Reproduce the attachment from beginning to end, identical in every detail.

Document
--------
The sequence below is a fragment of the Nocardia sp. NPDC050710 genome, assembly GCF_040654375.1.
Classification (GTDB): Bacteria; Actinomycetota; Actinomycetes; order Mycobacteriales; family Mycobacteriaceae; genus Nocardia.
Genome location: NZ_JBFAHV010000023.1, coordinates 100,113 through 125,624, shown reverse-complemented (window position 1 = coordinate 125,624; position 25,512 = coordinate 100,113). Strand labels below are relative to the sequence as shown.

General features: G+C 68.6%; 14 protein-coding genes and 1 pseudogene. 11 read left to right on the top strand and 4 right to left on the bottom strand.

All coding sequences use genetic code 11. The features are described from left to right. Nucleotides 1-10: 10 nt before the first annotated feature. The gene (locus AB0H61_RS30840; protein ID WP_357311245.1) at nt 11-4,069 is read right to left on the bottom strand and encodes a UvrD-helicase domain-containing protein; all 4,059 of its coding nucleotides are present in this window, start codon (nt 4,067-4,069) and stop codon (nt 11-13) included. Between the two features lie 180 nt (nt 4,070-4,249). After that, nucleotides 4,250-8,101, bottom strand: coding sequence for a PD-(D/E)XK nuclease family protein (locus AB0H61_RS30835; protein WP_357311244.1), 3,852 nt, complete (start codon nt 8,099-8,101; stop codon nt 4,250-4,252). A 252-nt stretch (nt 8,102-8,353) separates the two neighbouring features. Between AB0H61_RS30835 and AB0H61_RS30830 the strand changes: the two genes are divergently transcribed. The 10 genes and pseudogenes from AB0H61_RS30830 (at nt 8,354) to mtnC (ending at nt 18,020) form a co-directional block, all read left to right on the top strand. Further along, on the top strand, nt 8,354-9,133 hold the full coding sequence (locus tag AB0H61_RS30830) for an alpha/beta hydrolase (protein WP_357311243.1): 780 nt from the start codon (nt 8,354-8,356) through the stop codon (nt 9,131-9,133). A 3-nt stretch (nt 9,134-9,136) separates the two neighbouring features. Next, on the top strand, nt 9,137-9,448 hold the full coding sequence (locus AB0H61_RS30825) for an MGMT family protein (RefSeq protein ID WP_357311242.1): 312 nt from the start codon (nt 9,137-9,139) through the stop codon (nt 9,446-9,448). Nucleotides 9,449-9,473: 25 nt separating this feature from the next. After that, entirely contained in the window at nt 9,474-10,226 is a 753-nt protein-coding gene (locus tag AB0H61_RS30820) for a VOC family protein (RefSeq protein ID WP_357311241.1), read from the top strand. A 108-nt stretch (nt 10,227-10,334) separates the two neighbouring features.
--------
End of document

The sequence below is a fragment of the Nocardia sp. NPDC050710 genome, assembly GCF_040654375.1.
Classification (GTDB): Bacteria; Actinomycetota; Actinomycetes; order Mycobacteriales; family Mycobacteriaceae; genus Nocardia.
Genome location: NZ_JBFAHV010000023.1, coordinates 100,113 through 125,624, shown reverse-complemented (window position 1 = coordinate 125,624; position 25,512 = coordinate 100,113). Strand labels below are relative to the sequence as shown.

General features: G+C 68.6%; 14 protein-coding genes and 1 pseudogene. 11 read left to right on the top strand and 4 right to left on the bottom strand.

All coding sequences use genetic code 11. The features are described from left to right. Nucleotides 1-10: 10 nt before the first annotated feature. The gene (locus AB0H61_RS30840; protein ID WP_357311245.1) at nt 11-4,069 is read right to left on the bottom strand and encodes a UvrD-helicase domain-containing protein; all 4,059 of its coding nucleotides are present in this window, start codon (nt 4,067-4,069) and stop codon (nt 11-13) included. Between the two features lie 180 nt (nt 4,070-4,249). After that, nucleotides 4,250-8,101, bottom strand: coding sequence for a PD-(D/E)XK nuclease family protein (locus AB0H61_RS30835; protein WP_357311244.1), 3,852 nt, complete (start codon nt 8,099-8,101; stop codon nt 4,250-4,252). A 252-nt stretch (nt 8,102-8,353) separates the two neighbouring features. Between AB0H61_RS30835 and AB0H61_RS30830 the strand changes: the two genes are divergently transcribed. The 10 genes and pseudogenes from AB0H61_RS30830 (at nt 8,354) to mtnC (ending at nt 18,020) form a co-directional block, all read left to right on the top strand. Further along, on the top strand, nt 8,354-9,133 hold the full coding sequence (locus tag AB0H61_RS30830) for an alpha/beta hydrolase (protein WP_357311243.1): 780 nt from the start codon (nt 8,354-8,356) through the stop codon (nt 9,131-9,133). A 3-nt stretch (nt 9,134-9,136) separates the two neighbouring features. Next, on the top strand, nt 9,137-9,448 hold the full coding sequence (locus AB0H61_RS30825) for an MGMT family protein (RefSeq protein ID WP_357311242.1): 312 nt from the start codon (nt 9,137-9,139) through the stop codon (nt 9,446-9,448). Nucleotides 9,449-9,473: 25 nt separating this feature from the next. After that, entirely contained in the window at nt 9,474-10,226 is a 753-nt protein-coding gene (locus tag AB0H61_RS30820) for a VOC family protein (RefSeq protein ID WP_357311241.1), read from the top strand. A 108-nt stretch (nt 10,227-10,334) separates the two neighbouring features.